Mortgages & Divorce

By The Law Offices of Ronald H. Kauffman of Ronald H. Kauffman, P.A. posted in Equitable Distribution on Tuesday, November 10, 2015.

It’s real estate tax time, and deciding how to equitably distribute the marital home in a divorce can be a headache – especially when both spouses are on the mortgage.

As the New York Times recently reported, when there is equity in the home, each spouse typically wants to take a share as part of the settlement agreement.

But if one person wants to remain in the home, rather than sell it and split any profit, then that spouse will likely have to qualify for a mortgage on his or her own.

There are a lot of issues involved in the marital home. I’ve written before about property divisions when the housing market was down. Now that the housing market is in recovery, different issues arise.

Spouses who choose to stay in the home may have to refinance the mortgage to cash out enough equity to pay off their soon-to-be Ex. But even a spouse who has the financial resources for a buyout will still have to get a mortgage in his or her name.

The spouse walking away from the house, not only wants their share of the equity in the property, but must get their name off the mortgage so their credit score won’t reflect the debt, and so they won’t be liable for any non-payment.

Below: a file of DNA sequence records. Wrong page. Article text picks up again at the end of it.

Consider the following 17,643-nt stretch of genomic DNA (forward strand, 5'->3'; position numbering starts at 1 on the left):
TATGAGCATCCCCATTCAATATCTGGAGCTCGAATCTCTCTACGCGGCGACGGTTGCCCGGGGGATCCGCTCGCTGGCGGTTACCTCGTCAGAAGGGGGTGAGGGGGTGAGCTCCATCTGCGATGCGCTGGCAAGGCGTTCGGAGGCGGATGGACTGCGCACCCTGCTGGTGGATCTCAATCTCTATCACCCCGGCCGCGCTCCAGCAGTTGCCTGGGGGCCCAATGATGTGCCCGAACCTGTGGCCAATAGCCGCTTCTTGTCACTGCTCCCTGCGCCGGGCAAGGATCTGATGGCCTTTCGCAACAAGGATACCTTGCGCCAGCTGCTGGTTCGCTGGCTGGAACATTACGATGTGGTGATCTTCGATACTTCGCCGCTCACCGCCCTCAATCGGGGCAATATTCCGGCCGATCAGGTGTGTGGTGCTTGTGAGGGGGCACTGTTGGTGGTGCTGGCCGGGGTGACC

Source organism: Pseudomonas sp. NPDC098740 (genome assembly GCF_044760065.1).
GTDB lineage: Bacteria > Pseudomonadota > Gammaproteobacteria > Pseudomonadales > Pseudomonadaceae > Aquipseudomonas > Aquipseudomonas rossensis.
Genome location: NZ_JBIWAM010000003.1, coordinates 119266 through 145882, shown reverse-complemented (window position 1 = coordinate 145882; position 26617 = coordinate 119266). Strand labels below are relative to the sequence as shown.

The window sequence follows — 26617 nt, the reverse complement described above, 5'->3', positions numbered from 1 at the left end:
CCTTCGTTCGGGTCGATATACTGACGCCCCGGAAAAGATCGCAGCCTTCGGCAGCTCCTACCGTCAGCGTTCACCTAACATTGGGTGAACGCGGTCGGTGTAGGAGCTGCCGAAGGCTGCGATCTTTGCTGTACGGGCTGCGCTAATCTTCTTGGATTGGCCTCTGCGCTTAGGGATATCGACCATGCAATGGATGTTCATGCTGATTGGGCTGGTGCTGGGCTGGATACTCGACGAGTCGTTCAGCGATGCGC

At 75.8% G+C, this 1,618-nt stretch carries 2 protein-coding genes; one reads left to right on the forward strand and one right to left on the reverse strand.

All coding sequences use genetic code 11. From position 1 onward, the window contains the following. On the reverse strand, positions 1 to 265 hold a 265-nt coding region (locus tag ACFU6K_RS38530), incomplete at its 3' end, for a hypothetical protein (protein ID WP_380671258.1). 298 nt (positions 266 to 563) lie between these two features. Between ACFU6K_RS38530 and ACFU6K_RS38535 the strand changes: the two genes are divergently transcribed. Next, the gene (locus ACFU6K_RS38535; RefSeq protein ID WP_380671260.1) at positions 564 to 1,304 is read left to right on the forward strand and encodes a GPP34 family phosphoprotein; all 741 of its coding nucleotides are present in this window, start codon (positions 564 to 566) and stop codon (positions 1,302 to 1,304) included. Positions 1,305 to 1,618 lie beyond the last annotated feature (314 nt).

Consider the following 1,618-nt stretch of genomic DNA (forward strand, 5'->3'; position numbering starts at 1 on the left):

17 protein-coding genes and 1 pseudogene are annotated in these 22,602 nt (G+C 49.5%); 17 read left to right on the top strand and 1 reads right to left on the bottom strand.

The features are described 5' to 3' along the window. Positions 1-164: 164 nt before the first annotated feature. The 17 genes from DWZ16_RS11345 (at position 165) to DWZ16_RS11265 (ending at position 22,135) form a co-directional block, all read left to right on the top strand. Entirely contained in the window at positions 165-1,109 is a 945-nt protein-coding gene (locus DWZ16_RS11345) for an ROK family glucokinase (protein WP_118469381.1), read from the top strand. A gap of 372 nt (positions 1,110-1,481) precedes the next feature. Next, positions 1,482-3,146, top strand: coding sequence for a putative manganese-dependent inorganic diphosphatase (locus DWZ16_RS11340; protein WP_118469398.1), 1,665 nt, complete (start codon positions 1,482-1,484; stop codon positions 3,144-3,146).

Once your name is on the mortgage, you are jointly and severally liable for the entire debt amount. The mortgage can tie up your credit, making it difficult to qualify for another mortgage, or even a car loan.

Worse still, if there’s a default or late payment of the mortgage – you are not only going to be sued – your credit report score could drop considerably, even though you are not at fault.

In order to determine who gets to keep the house, you must consider who qualifies for a new mortgage on their own. If you do, could you afford all the other expenses associated with living in that home: taxes, insurance, utilities, lawn, pool, maintenance etc.

As the New York Times reports:

This preparation should happen early on in the divorce process, but too often people are too busy arguing, litigating, fighting, and having no idea of the whole picture.

A few things to consider: find out from a mortgage broker how much mortgage you could afford early on in the case. Spouses planning to count child support and alimony as income to qualify for a mortgage should know that lenders will require proof of at least six months’ receipt of that income before closing. In addition, there are other Fannie Mae guidelines.

The New York Times article is available here.